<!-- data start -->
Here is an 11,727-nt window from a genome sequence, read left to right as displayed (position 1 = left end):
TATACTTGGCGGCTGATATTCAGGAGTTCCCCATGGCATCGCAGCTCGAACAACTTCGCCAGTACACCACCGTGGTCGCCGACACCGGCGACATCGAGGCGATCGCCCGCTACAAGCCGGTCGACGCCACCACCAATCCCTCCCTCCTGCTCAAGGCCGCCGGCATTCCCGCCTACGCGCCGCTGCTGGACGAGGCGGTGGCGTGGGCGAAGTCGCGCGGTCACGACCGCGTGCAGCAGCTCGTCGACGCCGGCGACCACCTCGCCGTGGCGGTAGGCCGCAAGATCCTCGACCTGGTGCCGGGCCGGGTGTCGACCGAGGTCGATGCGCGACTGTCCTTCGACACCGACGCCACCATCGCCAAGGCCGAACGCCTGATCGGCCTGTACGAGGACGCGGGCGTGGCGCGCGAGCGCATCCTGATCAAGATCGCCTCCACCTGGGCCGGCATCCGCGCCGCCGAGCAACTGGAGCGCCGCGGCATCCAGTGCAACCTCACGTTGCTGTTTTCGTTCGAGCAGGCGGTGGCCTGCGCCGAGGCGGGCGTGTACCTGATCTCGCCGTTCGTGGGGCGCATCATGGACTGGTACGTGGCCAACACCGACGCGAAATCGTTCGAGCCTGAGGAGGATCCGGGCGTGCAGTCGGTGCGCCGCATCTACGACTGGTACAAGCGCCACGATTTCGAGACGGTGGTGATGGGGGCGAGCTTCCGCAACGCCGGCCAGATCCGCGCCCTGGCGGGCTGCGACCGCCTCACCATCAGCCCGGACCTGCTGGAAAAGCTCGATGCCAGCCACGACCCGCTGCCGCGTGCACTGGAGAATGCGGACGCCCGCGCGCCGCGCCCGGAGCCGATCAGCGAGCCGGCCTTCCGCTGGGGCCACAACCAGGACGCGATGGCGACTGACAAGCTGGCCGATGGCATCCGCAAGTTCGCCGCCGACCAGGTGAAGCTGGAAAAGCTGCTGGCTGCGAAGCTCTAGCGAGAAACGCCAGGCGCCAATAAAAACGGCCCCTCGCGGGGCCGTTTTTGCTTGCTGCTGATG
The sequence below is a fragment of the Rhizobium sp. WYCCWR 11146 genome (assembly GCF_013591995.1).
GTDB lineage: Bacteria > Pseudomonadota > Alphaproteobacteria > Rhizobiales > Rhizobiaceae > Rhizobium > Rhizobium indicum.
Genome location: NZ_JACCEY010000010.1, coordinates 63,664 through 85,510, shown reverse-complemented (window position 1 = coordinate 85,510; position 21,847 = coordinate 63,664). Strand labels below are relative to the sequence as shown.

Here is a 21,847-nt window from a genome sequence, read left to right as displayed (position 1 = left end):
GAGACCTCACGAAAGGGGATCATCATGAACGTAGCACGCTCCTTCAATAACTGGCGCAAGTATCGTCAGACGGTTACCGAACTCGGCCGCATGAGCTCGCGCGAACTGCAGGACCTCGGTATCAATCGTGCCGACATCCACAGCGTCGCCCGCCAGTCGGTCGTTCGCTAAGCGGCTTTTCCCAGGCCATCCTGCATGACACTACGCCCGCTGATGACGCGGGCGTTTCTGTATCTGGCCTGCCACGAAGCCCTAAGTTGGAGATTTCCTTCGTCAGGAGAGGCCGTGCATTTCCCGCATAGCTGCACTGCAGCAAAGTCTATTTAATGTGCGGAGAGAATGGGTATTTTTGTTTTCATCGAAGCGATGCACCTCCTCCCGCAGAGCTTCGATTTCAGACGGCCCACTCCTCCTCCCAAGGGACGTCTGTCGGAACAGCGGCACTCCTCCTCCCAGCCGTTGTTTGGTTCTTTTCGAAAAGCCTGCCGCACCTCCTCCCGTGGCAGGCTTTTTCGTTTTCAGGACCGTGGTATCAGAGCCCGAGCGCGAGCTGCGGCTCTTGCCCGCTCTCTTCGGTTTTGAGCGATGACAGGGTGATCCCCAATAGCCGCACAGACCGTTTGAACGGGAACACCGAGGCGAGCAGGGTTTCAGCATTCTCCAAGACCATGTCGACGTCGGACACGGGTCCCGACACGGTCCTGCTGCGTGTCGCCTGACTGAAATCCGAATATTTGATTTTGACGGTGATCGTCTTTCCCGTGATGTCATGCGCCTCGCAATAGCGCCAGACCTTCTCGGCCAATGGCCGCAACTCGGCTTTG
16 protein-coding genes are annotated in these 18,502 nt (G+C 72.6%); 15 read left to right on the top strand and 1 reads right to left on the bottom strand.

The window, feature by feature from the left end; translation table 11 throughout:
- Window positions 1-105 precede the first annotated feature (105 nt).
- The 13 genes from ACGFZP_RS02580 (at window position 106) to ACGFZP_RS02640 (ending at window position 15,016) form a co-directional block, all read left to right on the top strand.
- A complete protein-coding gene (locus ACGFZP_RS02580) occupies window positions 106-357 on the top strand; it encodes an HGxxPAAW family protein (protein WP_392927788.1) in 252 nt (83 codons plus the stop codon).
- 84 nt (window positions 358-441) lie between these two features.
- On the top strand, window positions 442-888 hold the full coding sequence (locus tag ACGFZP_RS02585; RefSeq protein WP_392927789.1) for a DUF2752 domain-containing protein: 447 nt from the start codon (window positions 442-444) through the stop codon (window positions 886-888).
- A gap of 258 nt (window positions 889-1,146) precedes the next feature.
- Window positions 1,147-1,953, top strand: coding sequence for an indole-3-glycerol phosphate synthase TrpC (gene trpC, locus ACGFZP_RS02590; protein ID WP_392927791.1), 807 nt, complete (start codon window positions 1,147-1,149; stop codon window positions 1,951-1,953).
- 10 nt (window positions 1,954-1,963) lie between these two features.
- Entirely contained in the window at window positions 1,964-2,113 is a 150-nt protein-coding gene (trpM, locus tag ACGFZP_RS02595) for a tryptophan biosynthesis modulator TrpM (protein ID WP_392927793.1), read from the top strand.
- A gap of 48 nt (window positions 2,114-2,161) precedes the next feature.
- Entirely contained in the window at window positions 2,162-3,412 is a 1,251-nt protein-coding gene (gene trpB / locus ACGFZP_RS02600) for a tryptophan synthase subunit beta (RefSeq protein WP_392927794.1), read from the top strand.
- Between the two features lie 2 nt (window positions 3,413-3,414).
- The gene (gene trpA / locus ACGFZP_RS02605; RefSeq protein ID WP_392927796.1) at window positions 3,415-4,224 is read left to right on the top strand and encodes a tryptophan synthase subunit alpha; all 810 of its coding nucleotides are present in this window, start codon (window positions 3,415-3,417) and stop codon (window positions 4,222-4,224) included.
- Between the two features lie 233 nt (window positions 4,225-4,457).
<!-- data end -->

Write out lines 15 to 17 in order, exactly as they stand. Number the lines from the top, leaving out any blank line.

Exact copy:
- A gap of 258 nt (window positions 889-1,146) precedes the next feature.
- Window positions 1,147-1,953, top strand: coding sequence for an indole-3-glycerol phosphate synthase TrpC (gene trpC, locus ACGFZP_RS02590; protein ID WP_392927791.1), 807 nt, complete (start codon window positions 1,147-1,149; stop codon window positions 1,951-1,953).
- 10 nt (window positions 1,954-1,963) lie between these two features.